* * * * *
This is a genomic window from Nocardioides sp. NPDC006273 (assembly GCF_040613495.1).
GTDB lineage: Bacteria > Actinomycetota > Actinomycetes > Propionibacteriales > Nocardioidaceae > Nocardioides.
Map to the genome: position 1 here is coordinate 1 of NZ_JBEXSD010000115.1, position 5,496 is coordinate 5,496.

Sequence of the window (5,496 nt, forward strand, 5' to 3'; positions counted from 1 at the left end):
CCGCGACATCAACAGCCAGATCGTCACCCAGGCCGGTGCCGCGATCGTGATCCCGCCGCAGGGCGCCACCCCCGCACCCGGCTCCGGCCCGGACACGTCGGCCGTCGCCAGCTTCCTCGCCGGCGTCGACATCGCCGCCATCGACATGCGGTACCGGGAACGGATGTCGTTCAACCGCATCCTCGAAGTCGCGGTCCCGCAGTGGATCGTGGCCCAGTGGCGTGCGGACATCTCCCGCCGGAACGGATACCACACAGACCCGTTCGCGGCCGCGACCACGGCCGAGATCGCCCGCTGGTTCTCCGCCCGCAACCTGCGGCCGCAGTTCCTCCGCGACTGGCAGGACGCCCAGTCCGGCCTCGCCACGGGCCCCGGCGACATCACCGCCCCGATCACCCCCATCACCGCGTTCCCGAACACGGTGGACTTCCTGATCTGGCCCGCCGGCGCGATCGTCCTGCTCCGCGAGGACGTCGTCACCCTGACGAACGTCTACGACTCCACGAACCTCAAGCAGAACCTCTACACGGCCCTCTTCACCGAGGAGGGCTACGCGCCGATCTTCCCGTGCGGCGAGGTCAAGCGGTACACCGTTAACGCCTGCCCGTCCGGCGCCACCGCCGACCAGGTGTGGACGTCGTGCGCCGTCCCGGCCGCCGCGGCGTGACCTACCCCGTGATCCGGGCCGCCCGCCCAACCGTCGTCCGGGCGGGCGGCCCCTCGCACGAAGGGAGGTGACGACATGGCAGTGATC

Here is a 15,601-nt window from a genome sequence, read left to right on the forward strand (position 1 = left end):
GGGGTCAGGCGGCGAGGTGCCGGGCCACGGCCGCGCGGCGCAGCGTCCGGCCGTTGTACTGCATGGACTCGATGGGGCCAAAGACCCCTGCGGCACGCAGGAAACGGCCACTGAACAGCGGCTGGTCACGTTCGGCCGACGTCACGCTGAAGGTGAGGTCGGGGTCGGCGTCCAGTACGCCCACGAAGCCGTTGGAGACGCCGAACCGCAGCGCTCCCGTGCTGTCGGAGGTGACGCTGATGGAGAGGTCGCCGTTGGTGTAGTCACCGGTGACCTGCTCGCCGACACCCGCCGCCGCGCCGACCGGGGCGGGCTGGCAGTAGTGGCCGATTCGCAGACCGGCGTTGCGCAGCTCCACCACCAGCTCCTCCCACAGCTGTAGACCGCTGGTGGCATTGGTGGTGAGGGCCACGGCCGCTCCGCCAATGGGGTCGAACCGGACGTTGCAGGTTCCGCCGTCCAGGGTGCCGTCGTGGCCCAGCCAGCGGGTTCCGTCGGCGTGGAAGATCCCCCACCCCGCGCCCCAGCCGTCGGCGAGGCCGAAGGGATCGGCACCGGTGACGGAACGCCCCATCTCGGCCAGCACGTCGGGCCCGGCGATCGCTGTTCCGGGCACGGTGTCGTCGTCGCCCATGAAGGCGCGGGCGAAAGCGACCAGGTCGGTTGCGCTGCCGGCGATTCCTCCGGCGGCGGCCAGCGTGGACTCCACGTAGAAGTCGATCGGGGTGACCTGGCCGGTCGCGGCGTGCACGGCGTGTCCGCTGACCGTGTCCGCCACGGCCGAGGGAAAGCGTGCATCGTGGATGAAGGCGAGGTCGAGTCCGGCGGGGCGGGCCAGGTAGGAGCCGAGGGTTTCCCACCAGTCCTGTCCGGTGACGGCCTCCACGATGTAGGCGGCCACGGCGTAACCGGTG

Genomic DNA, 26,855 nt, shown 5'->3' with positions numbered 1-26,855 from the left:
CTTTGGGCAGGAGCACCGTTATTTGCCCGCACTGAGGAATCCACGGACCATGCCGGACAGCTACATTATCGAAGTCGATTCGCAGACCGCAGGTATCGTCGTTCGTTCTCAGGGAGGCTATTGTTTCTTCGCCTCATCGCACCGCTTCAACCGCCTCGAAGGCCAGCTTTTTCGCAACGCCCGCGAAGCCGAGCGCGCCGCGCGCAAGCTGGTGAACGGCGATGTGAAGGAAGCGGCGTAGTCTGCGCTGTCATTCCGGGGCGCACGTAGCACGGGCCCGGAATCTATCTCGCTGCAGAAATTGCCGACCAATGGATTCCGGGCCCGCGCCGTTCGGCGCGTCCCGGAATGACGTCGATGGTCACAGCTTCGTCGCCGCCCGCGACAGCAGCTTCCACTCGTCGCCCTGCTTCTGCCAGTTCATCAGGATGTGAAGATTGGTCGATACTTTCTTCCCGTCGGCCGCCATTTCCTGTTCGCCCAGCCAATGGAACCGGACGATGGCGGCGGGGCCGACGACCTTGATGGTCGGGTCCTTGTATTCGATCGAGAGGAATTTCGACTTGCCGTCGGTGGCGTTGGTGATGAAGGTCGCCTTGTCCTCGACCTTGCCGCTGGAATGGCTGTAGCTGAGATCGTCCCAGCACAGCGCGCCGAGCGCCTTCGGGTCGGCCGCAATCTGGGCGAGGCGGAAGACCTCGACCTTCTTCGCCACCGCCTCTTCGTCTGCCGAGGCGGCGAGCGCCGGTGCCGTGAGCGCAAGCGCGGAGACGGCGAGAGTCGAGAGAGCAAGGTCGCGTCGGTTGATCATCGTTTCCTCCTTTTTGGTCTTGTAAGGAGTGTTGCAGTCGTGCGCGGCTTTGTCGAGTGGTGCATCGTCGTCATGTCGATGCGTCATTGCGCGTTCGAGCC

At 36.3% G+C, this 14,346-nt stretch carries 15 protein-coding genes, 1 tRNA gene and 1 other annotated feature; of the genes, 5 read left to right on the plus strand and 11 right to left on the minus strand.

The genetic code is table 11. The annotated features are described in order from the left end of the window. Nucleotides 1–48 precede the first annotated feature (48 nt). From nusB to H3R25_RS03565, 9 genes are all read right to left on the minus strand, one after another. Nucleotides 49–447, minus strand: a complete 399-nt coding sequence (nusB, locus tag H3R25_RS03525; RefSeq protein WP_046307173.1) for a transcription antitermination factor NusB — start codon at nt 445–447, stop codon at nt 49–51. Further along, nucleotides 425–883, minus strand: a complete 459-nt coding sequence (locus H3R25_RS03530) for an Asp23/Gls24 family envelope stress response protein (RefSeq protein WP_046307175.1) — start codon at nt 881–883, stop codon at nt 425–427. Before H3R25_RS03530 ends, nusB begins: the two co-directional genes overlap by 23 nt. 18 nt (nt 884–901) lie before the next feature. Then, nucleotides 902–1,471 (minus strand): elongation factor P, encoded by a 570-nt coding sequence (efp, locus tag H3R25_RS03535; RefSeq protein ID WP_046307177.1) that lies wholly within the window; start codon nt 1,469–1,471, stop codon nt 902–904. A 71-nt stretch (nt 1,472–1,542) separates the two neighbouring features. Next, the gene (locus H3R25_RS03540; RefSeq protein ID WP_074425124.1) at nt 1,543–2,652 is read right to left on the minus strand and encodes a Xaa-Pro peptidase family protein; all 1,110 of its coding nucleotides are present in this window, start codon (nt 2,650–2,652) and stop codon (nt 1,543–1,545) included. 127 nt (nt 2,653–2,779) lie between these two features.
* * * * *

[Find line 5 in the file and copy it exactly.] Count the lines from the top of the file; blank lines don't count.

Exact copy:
CCGCGACATCAACAGCCAGATCGTCACCCAGGCCGGTGCCGCGATCGTGATCCCGCCGCAGGGCGCCACCCCCGCACCCGGCTCCGGCCCGGACACGTCGGCCGTCGCCAGCTTCCTCGCCGGCGTCGACATCGCCGCCATCGACATGCGGTACCGGGAACGGATGTCGTTCAACCGCATCCTCGAAGTCGCGGTCCCGCAGTGGATCGTGGCCCAGTGGCGTGCGGACATCTCCCGCCGGAACGGATACCACACAGACCCGTTCGCGGCCGCGACCACGGCCGAGATCGCCCGCTGGTTCTCCGCCCGCAACCTGCGGCCGCAGTTCCTCCGCGACTGGCAGGACGCCCAGTCCGGCCTCGCCACGGGCCCCGGCGACATCACCGCCCCGATCACCCCCATCACCGCGTTCCCGAACACGGTGGACTTCCTGATCTGGCCCGCCGGCGCGATCGTCCTGCTCCGCGAGGACGTCGTCACCCTGACGAACGTCTACGACTCCACGAACCTCAAGCAGAACCTCTACACGGCCCTCTTCACCGAGGAGGGCTACGCGCCGATCTTCCCGTGCGGCGAGGTCAAGCGGTACACCGTTAACGCCTGCCCGTCCGGCGCCACCGCCGACCAGGTGTGGACGTCGTGCGCCGTCCCGGCCGCCGCGGCGTGACCTACCCCGTGATCCGGGCCGCCCGCCCAACCGTCGTCCGGGCGGGCGGCCCCTCGCACGAAGGGAGGTGACGACATGGCAGTGATC